Better protection for Bristol's renters
Better protection for Bristol's renters
Renters will have greater protection under a new property licensing scheme that has gone live in three areas of the city this week.
7 April 2022
Bristol City Council’s Cabinet approved plans to introduce licensing requirements to landlords of certain properties in Brislington West, Bedminster and Horfield in December, with the aim of improving housing standards.
The proposed schemes cover two types of licensing:
- Additional Licensing will include houses in multiple occupation (HMOs) - a house or flat that is occupied by three or more unrelated people who live together and share facilities including kitchens or bathrooms.
- Selective Licensing will include private rented properties that are occupied by one or two tenants, or a family, but are not HMOs.
Additional licensing will apply in all three wards, while the selective licensing will be in Brislington West and Bedminster only.
The Housing Act 2004 allows local authorities to require landlords of most privately rented accommodation to license their properties. Licensing can be applied to specific areas of the city where evidence suggests there is poor quality, or poorly-managed, private-rented housing.
Following the success of the licensing schemes in Stapleton Road, Easton; St George West and Eastville; and 12 wards in the centre of the city, the council is looking to further improve both the accommodation, conditions and management practices in privately-rented and multiple-occupied properties in these three wards.
Councillor Tom Renhard, Cabinet Member for Housing Delivery and Homes, said: “We take the wellbeing of people renting properties across the city very seriously and we want everyone to feel confident that their home is safe and fit for habitation.
“Property licensing is one of a number of tools we are using to make sure all rented properties in the city are up to a certain standard.
“Living in a home that is in poor condition, or being badly managed, can have a significant negative impact on the health and wellbeing of tenants.
“Although most private landlords provide a good standard of accommodation and service to their tenants, many do not. Some houses are in poor condition and poorly managed, with a significant number let to vulnerable tenants who are unaware of their rights or are not aware of the minimum standards of accommodation their landlord should provide.
“We are clear that the small minority of rogue landlords and property agents who knowingly flout their legal obligations, rent out accommodation which is substandard and harass their tenants, should be prevented from managing or letting housing.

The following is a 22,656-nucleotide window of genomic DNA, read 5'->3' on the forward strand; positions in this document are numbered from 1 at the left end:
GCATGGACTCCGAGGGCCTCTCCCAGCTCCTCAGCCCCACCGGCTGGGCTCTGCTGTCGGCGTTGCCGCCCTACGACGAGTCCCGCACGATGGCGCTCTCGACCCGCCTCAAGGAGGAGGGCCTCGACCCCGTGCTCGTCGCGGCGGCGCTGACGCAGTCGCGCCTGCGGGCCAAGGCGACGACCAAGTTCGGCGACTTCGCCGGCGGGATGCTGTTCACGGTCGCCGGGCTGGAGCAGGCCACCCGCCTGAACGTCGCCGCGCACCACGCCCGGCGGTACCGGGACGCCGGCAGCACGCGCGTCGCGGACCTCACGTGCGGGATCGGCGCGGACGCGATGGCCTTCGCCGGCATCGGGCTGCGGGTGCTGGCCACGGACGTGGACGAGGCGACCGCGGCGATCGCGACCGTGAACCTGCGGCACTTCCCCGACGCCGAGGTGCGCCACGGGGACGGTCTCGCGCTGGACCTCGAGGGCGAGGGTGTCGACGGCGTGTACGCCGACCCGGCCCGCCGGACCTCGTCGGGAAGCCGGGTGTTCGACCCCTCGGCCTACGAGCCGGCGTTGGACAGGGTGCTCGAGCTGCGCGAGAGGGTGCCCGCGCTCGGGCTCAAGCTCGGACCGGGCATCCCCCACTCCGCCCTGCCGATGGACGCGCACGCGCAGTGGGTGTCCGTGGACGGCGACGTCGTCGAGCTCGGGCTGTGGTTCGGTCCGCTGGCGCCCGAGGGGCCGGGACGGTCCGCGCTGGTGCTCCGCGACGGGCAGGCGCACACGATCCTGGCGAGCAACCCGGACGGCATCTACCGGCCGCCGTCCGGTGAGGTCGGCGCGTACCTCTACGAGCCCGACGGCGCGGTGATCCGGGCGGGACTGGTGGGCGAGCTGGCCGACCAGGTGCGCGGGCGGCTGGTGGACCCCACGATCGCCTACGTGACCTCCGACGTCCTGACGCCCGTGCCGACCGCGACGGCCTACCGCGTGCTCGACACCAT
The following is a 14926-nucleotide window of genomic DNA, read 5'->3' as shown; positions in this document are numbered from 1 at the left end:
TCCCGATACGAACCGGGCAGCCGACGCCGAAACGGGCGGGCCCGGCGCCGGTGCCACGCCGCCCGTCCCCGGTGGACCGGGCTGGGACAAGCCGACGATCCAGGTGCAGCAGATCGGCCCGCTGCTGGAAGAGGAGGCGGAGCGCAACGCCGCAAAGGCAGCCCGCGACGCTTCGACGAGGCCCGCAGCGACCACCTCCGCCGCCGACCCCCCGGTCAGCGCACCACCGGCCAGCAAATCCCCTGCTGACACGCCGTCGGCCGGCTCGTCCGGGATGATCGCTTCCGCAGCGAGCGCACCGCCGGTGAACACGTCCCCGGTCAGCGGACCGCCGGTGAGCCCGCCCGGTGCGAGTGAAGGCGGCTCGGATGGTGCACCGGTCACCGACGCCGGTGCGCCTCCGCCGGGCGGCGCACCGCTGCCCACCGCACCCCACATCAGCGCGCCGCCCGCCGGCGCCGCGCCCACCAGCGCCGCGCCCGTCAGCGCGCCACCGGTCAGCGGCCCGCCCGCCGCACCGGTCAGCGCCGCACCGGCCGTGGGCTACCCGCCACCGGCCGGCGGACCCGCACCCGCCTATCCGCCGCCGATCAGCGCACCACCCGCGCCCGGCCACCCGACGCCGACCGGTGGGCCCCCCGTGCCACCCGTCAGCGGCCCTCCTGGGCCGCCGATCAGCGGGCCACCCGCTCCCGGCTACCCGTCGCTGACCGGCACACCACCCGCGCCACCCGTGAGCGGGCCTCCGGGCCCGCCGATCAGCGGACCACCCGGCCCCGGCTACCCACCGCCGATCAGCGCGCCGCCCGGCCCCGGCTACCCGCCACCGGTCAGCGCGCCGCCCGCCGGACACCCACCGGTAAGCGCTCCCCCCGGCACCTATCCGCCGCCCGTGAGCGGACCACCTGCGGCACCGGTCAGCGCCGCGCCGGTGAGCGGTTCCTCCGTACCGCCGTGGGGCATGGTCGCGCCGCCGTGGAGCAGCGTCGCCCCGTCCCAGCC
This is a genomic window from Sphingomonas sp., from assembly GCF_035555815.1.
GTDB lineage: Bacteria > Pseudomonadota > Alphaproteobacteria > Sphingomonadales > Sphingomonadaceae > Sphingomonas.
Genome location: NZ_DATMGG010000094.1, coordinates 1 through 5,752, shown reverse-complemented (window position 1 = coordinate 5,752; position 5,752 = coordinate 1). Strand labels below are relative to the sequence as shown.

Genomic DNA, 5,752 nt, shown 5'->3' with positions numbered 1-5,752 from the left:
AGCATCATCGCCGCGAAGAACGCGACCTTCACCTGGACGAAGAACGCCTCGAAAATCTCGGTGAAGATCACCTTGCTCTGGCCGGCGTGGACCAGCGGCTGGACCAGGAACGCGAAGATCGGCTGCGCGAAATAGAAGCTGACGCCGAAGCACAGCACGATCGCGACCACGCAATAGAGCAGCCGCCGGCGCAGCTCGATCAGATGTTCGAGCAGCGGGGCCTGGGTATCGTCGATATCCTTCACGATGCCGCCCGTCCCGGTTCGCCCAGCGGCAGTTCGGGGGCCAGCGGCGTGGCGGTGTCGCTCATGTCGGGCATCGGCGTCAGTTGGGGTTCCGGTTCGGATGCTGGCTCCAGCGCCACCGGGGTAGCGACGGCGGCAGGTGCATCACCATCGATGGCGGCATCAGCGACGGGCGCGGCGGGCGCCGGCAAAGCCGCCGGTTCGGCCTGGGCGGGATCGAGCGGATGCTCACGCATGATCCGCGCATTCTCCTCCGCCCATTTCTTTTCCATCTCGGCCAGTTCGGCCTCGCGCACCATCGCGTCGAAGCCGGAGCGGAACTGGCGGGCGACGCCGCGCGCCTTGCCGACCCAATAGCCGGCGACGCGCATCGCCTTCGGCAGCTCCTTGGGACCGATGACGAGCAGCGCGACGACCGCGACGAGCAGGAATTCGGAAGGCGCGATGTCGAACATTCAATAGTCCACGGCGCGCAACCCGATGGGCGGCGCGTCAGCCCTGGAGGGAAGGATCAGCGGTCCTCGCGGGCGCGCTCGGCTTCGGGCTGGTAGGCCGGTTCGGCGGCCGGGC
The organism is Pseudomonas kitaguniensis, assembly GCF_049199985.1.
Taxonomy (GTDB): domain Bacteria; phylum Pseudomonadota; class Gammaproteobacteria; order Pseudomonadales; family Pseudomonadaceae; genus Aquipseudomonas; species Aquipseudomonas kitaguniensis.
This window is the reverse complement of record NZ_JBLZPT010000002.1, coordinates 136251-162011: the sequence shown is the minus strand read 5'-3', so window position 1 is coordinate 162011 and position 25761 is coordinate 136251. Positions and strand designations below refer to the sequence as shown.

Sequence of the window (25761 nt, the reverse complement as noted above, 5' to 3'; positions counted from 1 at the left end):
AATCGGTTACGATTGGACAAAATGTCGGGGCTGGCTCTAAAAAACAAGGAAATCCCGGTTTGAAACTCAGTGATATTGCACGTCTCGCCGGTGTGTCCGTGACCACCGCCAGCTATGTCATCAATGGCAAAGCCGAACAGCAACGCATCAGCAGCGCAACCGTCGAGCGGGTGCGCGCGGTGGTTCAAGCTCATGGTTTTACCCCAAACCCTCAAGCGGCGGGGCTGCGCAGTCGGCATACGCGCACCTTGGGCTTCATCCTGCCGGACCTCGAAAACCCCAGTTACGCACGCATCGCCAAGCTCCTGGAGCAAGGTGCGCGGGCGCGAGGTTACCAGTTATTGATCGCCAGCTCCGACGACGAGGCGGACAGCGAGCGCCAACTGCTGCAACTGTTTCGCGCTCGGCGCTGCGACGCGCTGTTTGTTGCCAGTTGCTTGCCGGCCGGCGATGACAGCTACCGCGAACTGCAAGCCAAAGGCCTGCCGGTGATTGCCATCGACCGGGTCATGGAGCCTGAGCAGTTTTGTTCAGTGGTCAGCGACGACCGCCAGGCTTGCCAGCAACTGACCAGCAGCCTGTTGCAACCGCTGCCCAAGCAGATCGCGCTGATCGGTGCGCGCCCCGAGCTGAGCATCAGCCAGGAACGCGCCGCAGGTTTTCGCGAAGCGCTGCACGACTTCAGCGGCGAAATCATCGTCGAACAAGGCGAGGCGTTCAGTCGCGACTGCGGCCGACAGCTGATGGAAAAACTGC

“We will continue to lead the way in doing what we can to protect and empower people living in privately rented housing, including having a strong voice nationally to hold government to account on the long-delayed renters reform bill.
“We would encourage all landlords to apply for the relevant licenses and to work with us to help protect vulnerable tenants and make people across the city more comfortable in their homes.”
The council has also taken another step to help protect renters in the city, making it easier to add rogue landlords to a national database.
The council’s Cabinet recently voted to approve a new policy that will allow it to add landlords into the government’s Rogue Landlord database when a banning order has been issued against the landlord, and decide how long they should be on the database for. The length of a ban can range from two years up to an indefinite or lifetime ban.
Landlords have until Tuesday 5 July to submit their applications and pay their fee. A licence will normally last for five years and conditions will be attached to the licence to ensure that minimum property standards are met and that good management practice is delivered.
Advice and guidance on the necessary improvements required to ensure the property complies with licensing conditions is also offered. All licensed properties are inspected to ensure they meet licensing and minimum housing standards. Where landlords do not meet the required condition standards, enforcement action may follow.